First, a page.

Wine on tap has finally landed in Toronto and I for one am thrilled. No, it’s not cheap and ‘yucky’ wine. It’s good wine from various wineries offered in different varietals. So who are the geniuses that have brought this booming trend to Toronto? The Versay Group, a new company launched in Quebec just under two years ago that plans to invade the Ontario market.
Last week, they hosted a tasting at Rock Lobster, where their wine has been available for months. Unfortunately I was unable to attend, however I have indulged in this wine on tap at my favourite new lobster joint many times, so I know it’s good.
I decided to have a chat with the Versay Group’s CEO, Jean-Francois Bieler, who explained the technology that goes behind these ecological kegs of wine. It surprised and delighted me that wine is actually better conserved in these kegs than it is in a corked bottle. As a result, Versay has the ability to take world-class wines and put them on tap so we can enjoy outstanding wines that remain fresh all the time. The only wines they cannot conserve using this technology are bigger wines that need aging. Any other wine, light or heavy, can be conserved in the Versay keg system.
This type of technology has proven trendy and popular in British Columbia, New York, California and Italy, however “wine on tap” has also made several scratch their heads with wonder. How can wine be good in a keg? Won’t the wine go bad? How “faux pas” to drink wine from a keg! All this is perception and ego, and as Bieler explained to me, this is what is making it difficult for Montreal restaurants to join the growing trend.
Toronto is proving to be different as we have a more laid back approach to wine, similar to Versay’s philosophy, as Bieler explains, “We want a relaxed approach to wine that is about accessibility to quality. Pricing by the keg allows for high quality wine to be bought in ‘bulk’, which cuts down the cost for restaurant owners and consumers.”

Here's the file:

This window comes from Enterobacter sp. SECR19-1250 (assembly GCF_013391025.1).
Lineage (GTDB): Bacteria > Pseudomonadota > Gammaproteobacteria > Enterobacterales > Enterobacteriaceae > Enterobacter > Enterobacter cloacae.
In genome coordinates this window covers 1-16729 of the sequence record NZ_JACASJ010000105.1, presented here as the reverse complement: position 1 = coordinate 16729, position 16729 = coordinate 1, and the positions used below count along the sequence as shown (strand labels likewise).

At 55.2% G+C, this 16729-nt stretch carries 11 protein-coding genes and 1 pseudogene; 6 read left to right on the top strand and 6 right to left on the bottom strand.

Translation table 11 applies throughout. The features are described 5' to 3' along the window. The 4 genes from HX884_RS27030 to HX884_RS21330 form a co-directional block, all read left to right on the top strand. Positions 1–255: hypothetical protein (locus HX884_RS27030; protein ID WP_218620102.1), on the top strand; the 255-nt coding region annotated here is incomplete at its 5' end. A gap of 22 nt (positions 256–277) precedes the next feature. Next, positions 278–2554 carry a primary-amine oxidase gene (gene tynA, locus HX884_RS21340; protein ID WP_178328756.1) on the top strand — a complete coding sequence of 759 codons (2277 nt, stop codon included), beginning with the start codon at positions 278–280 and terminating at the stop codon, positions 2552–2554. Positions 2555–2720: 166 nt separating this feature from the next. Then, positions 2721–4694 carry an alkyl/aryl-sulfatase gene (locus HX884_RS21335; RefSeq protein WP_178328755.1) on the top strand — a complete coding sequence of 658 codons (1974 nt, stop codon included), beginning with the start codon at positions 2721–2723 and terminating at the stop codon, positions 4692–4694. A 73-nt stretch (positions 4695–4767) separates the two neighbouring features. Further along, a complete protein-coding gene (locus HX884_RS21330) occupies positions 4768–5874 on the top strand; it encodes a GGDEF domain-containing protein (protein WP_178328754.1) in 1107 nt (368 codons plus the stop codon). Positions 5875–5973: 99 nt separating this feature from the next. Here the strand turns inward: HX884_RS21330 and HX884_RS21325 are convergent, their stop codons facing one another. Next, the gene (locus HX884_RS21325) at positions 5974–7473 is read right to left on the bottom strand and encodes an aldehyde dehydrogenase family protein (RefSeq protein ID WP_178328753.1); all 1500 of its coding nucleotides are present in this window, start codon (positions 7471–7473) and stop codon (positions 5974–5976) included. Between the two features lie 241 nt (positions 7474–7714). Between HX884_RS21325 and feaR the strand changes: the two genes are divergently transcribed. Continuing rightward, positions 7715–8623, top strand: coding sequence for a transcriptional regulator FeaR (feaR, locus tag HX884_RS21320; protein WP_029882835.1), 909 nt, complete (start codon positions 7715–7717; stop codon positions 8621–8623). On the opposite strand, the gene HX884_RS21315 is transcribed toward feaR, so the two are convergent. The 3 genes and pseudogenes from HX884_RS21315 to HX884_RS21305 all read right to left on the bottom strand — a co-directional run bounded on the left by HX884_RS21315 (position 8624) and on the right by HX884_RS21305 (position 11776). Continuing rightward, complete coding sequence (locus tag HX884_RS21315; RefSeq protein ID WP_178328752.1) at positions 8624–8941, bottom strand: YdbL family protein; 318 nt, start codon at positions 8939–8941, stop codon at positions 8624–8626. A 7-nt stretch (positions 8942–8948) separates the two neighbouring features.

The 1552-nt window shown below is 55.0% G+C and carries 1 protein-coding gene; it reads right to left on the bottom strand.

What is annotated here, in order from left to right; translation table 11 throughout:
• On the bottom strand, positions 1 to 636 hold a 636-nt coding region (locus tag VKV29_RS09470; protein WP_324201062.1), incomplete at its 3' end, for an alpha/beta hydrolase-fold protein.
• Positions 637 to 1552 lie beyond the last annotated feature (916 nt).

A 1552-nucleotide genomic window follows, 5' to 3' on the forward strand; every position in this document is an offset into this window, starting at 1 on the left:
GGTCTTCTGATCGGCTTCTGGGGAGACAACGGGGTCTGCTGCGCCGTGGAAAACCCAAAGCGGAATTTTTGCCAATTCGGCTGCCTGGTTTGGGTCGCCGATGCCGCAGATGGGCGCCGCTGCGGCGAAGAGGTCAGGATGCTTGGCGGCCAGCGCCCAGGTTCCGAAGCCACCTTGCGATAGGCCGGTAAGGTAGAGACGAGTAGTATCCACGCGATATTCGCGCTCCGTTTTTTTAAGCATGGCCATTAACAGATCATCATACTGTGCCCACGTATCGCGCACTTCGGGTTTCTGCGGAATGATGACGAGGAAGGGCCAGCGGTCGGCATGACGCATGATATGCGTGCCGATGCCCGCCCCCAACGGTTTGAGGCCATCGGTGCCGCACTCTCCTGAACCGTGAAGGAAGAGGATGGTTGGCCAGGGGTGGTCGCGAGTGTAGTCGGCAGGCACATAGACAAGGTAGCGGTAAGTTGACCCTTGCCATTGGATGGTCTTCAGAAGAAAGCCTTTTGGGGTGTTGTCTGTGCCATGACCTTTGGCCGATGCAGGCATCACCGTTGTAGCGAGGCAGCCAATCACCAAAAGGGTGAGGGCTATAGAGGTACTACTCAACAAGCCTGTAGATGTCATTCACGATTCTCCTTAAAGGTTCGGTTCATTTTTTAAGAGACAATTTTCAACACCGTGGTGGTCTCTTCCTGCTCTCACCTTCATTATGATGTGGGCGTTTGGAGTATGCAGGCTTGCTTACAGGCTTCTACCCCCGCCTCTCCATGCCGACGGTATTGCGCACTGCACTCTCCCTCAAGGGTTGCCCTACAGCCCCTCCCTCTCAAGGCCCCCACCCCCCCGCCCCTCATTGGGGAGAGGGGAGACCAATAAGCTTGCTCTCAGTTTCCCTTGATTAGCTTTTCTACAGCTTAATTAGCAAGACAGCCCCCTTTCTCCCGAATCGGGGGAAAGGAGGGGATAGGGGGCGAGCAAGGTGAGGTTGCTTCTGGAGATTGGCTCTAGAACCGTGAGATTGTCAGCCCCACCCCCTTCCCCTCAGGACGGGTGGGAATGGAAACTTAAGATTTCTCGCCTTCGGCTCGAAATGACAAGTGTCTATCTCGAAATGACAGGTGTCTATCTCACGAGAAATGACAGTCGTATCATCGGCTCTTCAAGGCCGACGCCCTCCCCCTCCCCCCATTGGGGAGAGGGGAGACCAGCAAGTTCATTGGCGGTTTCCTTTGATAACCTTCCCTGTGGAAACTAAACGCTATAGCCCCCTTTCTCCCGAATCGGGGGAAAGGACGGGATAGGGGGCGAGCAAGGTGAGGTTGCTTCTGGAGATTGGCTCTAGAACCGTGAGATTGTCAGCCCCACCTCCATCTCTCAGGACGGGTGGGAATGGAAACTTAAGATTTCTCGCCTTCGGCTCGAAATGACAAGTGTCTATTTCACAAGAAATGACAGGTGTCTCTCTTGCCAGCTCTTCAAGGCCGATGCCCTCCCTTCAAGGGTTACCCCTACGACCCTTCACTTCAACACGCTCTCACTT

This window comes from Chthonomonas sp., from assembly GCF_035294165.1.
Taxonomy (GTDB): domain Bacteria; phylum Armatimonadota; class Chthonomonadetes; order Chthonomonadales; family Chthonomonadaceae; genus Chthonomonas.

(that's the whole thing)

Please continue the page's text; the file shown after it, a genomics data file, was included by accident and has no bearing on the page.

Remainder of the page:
How smart is that? Coming from a restaurant background, this is a fantastic way to save money and ensure you are always serving a fresh glass of wine. The Versay wine on tap technology ensures wine stays good for up to three months once the keg is opened, and can be conserved for years in a sealed keg – often better preserved than a corked bottle. Reduced waste and price is another advantage with this system. The growing amount of restaurants serving overpriced wine by the glass hurts the wallet and keeps customers away. Seems to me this is a no-brainer for them to offer good wine at a decent price and keep customers happy. Not to mention, Versay is a completely ecologically friendly technology, so add being green to the list of its advantages.
Currently, Versay wine on tap is available at Rock Lobster ($1/oz), One Restaurant, Fabbrica, The Miller Tavern on Bay Street, and the list is growing. There are currently 12 wines offered, from a local Vineland Estates Riesling to a dry rose from France to a Cab/Syrah from Washington. Versay’s goal is to increase the wines offered to 40 by the end of the year. I am sure I am not the only one to say that I hope to see more restaurants offer wine on tap, as faux pas as it may sound.